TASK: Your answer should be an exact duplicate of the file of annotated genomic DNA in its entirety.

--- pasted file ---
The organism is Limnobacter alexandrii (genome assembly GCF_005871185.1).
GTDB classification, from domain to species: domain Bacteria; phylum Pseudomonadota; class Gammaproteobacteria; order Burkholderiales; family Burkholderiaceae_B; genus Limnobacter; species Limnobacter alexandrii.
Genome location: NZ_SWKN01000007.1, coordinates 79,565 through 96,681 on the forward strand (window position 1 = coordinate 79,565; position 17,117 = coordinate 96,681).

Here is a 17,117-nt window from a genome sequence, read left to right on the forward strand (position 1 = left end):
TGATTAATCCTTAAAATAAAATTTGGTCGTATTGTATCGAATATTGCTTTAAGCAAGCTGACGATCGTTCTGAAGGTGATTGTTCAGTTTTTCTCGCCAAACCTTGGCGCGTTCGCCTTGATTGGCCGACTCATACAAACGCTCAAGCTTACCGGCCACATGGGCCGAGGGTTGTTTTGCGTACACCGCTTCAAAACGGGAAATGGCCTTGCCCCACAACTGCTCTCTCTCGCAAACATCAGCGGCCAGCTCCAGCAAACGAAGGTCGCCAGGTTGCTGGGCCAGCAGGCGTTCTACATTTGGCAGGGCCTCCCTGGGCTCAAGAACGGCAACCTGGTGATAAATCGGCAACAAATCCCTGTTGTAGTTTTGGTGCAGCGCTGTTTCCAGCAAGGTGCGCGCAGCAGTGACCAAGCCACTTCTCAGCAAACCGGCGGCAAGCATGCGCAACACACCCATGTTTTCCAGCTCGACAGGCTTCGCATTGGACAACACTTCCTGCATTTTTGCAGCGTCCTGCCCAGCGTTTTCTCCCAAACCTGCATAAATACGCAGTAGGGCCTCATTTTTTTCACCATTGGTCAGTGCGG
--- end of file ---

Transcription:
The organism is Limnobacter alexandrii (genome assembly GCF_005871185.1).
GTDB classification, from domain to species: domain Bacteria; phylum Pseudomonadota; class Gammaproteobacteria; order Burkholderiales; family Burkholderiaceae_B; genus Limnobacter; species Limnobacter alexandrii.
Genome location: NZ_SWKN01000007.1, coordinates 79,565 through 96,681 on the forward strand (window position 1 = coordinate 79,565; position 17,117 = coordinate 96,681).

Here is a 17,117-nt window from a genome sequence, read left to right on the forward strand (position 1 = left end):
TGATTAATCCTTAAAATAAAATTTGGTCGTATTGTATCGAATATTGCTTTAAGCAAGCTGACGATCGTTCTGAAGGTGATTGTTCAGTTTTTCTCGCCAAACCTTGGCGCGTTCGCCTTGATTGGCCGACTCATACAAACGCTCAAGCTTACCGGCCACATGGGCCGAGGGTTGTTTTGCGTACACCGCTTCAAAACGGGAAATGGCCTTGCCCCACAACTGCTCTCTCTCGCAAACATCAGCGGCCAGCTCCAGCAAACGAAGGTCGCCAGGTTGCTGGGCCAGCAGGCGTTCTACATTTGGCAGGGCCTCCCTGGGCTCAAGAACGGCAACCTGGTGATAAATCGGCAACAAATCCCTGTTGTAGTTTTGGTGCAGCGCTGTTTCCAGCAAGGTGCGCGCAGCAGTGACCAAGCCACTTCTCAGCAAACCGGCGGCAAGCATGCGCAACACACCCATGTTTTCCAGCTCGACAGGCTTCGCATTGGACAACACTTCCTGCATTTTTGCAGCGTCCTGCCCAGCGTTTTCTCCCAAACCTGCATAAATACGCAGTAGGGCCTCATTTTTTTCACCATTGGTCAGTGCGG